Microsoft Interoperability Mojo
Back in February 2008, Microsoft announced with a flourish that it was committing to improving the interoperability and openness of its products, technologies and processes. The published document set out four guiding principles for Microsoft's approach to interoperability: Open connections to Microsoft products, support for standards, data portability, and open engagement.
Microsoft faced a skeptical audience at the time -- not the least of whom were the regulators in the European Commission, who days later levied a $1.3 billion fine against Redmond for failure to comply with earlier findings. It was easy to be skeptical about the initial interoperability announcement. But since then, we've seen a steady stream of products, initiatives and announcements pointing to an ever more open and pragmatic Microsoft.
The latest activities come in the form of Microsoft's purchase of SourceGear's Teamprise Client Suite, an Eclipse plug-in that integrates the Team Provider menu into the Eclipse IDE to enable source control, work-item tracking and build and reporting. The acquisition means that Eclipse developers wanting to tap Microsoft's native TFS source control and collaboration resources can do so from the supported Teamprise client. In short, the acquisition extends Microsoft's ALM footprint in mixed platform development environment.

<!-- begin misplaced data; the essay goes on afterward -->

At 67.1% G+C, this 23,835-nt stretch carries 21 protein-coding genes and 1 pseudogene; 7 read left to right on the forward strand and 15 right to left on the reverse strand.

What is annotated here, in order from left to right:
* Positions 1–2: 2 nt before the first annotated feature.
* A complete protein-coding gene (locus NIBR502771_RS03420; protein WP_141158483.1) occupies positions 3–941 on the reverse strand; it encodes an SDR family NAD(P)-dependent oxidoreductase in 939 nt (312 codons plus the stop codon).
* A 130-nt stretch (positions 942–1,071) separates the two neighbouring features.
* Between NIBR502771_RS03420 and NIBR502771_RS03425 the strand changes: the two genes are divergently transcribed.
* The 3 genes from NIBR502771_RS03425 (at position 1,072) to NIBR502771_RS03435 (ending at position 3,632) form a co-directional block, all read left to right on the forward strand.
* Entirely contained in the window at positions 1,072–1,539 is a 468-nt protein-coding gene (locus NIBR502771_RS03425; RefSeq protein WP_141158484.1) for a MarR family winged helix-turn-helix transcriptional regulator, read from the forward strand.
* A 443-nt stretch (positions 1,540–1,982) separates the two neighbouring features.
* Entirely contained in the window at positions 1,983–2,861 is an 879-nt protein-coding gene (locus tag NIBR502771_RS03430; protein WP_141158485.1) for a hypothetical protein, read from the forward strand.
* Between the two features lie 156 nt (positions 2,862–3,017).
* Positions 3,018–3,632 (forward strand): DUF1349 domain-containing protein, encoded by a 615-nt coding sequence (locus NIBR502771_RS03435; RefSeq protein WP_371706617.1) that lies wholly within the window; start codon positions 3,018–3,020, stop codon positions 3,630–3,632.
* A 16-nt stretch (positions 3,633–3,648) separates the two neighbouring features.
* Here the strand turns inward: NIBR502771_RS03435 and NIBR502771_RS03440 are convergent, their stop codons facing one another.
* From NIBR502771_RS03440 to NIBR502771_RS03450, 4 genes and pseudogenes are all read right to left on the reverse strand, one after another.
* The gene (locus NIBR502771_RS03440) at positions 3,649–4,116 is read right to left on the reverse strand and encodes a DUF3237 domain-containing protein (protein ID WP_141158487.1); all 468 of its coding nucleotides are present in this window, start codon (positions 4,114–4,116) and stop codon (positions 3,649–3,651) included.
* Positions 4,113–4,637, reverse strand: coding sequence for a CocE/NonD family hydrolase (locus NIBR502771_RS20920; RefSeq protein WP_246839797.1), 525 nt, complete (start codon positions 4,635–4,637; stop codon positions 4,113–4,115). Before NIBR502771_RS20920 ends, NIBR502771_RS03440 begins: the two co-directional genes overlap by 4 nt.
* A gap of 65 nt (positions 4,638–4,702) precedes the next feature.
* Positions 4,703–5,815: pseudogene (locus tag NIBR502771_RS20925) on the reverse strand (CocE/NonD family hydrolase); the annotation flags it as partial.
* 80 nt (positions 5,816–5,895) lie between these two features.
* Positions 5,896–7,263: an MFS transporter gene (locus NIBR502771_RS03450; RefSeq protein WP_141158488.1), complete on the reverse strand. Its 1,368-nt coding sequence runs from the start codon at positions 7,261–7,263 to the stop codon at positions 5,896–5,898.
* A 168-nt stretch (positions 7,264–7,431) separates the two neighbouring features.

Perhaps more significant was the announcement this week that Novell had released a plug-in for Visual Studio, called Mono Tools for Visual Studio, that enables Windows-based .NET developers to create cross-platform, Mono-compatible applications directly within the Visual Studio 2008 (and later, 2010) IDE. A component of the wide-ranging Mono Project bank-rolled by Novell and headed up by Miguel de Icaza, Mono Tools could go a long way toward making cross-platform .NET development a reality.
Brian Goldfarb, director of Web/UX Platform and Tools at Microsoft, says Microsoft recognizes that many IT environments have mixed infrastructures. "We’ve intensified our efforts to make our products more interoperable, as well as to provide greater choice and opportunities for developers who use a mix of Microsoft and open source technologies."
Goldfarb points to efforts like the Windows Azure SDK for PHP, the toolkit for PHP with ADO.NET Data Services, the Restlet Extension for ADO.NET Data Services that bridge Java and .NET, and most recently the 1.0 release of the Eclipse plug-in for Silverlight developed by Soyatec.
Neither of the recent announcements are earth-shaking, and no one would argue that Microsoft is working against its own best interests with its interoperability efforts. But the trend endures. More developers not aligned with .NET are gaining access to elements of the .NET development stack.
Posted by Michael Desmond on 11/13/2009 at 1:15 PM